The ultimate aim is to enable visitors to go on their own journey’s of discovery, like I have been doing these past years, as you never know what you will find and listen to from one day to the next. Hopefully, by doing this, lesser known artists also get some focus and maybe you will listen to more of their music and even buy it and thereby support artists in a concrete way.
I am not going to go into detail what sparked this post but it has given me a chance to take stock and maybe rethink how I may do things in the future. Watch this space.
What I do know is that I will be continuing here, at least for the present, in some way.
Thank you for reading this and supporting the concept of Feminatronic.
I wish you all the best for 2019, whoever and wherever you are.
When Me, Claudius released their debut tape, ‘Reasons for Balloons‘, back in January 2017, it wasn’t the fact that it appeared seemingly out of nowhere that blew my mind. In the global weirdo underground, you expect unfamiliar artists to bubble up pretty much all the time. No, the thing that stopped me in my tracks was that the distinctive Me, Claudius aesthetic seemed to arrive full-formed. ‘Reasons for Balloons’ mixed the open-ended, enigmatic tactility of more established players – I’m thinking of Matthew Revert and Vanessa Rossetto’s great release on Erstwhile from earlier this year or some of the stuff on Caduc in particular – with a homespun, rough-edged feel, resulting in a worldview that was wholly unique. The mystery of who was behind the Me, Claudius moniker only added to its lo-fi charm.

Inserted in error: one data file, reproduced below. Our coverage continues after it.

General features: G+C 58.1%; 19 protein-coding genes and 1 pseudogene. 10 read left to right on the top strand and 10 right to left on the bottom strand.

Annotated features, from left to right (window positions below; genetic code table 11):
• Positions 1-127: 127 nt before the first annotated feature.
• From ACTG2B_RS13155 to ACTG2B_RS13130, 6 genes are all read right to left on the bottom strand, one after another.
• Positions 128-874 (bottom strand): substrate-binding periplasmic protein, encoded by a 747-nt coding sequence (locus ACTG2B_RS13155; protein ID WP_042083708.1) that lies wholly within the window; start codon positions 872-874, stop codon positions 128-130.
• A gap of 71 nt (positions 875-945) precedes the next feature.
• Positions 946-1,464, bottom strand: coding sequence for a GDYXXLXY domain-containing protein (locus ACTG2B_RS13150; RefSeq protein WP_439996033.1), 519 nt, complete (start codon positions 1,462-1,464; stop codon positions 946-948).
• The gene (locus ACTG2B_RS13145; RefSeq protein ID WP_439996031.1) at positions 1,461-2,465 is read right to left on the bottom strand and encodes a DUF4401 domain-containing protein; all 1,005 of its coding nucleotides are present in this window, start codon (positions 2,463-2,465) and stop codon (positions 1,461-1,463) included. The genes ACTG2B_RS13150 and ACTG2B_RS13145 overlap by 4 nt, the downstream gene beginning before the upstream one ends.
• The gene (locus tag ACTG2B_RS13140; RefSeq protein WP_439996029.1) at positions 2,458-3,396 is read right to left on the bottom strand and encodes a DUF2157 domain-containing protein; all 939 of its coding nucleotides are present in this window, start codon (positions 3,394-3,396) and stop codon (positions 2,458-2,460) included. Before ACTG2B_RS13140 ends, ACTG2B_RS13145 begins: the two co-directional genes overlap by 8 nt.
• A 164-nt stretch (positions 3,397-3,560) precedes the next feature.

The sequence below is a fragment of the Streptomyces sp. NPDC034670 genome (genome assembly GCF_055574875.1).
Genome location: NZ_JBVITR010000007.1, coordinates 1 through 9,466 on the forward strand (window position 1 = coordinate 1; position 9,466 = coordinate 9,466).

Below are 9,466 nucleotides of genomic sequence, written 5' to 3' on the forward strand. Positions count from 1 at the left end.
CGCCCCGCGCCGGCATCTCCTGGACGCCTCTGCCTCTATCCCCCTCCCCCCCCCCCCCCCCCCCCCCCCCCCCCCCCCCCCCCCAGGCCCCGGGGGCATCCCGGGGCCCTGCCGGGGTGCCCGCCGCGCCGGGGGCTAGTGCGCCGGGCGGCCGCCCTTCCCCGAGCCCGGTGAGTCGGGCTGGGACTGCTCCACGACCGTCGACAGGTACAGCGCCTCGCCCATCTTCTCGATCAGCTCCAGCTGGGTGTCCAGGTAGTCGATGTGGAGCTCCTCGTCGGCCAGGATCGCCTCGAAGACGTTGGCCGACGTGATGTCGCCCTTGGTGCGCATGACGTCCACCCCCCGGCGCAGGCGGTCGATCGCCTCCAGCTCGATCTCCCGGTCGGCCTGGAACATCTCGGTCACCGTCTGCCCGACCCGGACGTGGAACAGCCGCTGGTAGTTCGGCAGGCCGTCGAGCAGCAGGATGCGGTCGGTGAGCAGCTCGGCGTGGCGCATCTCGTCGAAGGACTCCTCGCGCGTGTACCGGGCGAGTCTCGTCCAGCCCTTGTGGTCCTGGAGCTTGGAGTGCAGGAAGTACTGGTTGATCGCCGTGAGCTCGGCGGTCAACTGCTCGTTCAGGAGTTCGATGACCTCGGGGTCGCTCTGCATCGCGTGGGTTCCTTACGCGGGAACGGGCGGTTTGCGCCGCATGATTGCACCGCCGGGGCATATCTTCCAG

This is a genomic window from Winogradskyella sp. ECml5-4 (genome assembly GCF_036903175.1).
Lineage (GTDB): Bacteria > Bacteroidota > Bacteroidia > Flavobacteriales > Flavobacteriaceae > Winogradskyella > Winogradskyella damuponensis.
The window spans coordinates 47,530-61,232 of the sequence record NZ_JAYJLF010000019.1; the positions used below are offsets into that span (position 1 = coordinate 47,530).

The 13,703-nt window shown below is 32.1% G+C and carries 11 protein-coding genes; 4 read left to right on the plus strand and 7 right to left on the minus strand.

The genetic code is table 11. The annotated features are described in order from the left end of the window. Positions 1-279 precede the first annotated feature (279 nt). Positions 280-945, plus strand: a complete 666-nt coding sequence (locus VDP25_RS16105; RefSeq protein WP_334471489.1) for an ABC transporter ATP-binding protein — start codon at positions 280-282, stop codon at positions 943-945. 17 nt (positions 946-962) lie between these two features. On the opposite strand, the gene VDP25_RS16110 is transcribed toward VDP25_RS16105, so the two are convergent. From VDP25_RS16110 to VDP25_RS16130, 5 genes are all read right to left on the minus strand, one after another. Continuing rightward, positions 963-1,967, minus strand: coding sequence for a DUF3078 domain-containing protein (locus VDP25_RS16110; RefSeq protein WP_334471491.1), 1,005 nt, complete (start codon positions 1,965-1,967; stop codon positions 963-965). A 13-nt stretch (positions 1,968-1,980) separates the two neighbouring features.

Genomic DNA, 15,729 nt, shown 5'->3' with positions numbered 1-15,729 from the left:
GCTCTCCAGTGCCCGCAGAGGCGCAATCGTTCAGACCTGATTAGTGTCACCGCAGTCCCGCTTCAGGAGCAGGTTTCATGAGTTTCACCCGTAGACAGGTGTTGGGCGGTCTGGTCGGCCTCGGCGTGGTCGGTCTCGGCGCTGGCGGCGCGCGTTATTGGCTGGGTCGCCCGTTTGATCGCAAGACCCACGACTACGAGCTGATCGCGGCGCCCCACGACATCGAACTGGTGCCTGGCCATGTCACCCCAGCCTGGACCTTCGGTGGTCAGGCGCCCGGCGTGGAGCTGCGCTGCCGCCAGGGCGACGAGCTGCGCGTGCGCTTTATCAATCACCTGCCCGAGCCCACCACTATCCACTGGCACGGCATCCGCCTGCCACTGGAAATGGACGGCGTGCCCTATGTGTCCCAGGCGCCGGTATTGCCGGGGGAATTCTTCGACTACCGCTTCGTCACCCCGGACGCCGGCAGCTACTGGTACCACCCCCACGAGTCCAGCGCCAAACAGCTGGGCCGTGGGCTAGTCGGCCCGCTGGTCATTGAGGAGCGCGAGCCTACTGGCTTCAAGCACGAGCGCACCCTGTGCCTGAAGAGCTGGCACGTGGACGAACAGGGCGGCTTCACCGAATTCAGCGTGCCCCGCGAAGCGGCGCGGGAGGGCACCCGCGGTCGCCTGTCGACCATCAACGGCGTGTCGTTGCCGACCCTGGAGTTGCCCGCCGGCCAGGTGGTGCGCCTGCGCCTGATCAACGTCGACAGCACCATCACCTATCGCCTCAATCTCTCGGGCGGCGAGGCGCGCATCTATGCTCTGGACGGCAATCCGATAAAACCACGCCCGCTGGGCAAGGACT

A year later, ‘Back To The Sweat-Out Tower
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(une version française de cette entrevue ici) Line Katcho works in the fields of acousmatic music, audio visual work and film music. Her primary concerns involve using sound as kinetic matter, representing movement, forces and gestures. Her need for precision is complemented by an experimental approach and a strong interest in perceptual play. She is […]
Liz Helman is a London-based artist and independent curator working across different media, including sound, video, photography and painting. In her time-based media works she explores the psychological and emotional attachment to place and dwelling. Journeying between recollection and reality, she challenges format driven orthodoxies, fragmenting and layering image and sound to consider the experience […]
“This record is extremely fluid, more than any other record I’ve made,” Holter says.
Let’s start at the very beginning. Can you tell us how you got involved in composing, and what was your very first piece of gear? I was around 8 years old when I started taking piano lessons. We had an antique Yamaha upright piano in our living room where I often used to sit and […]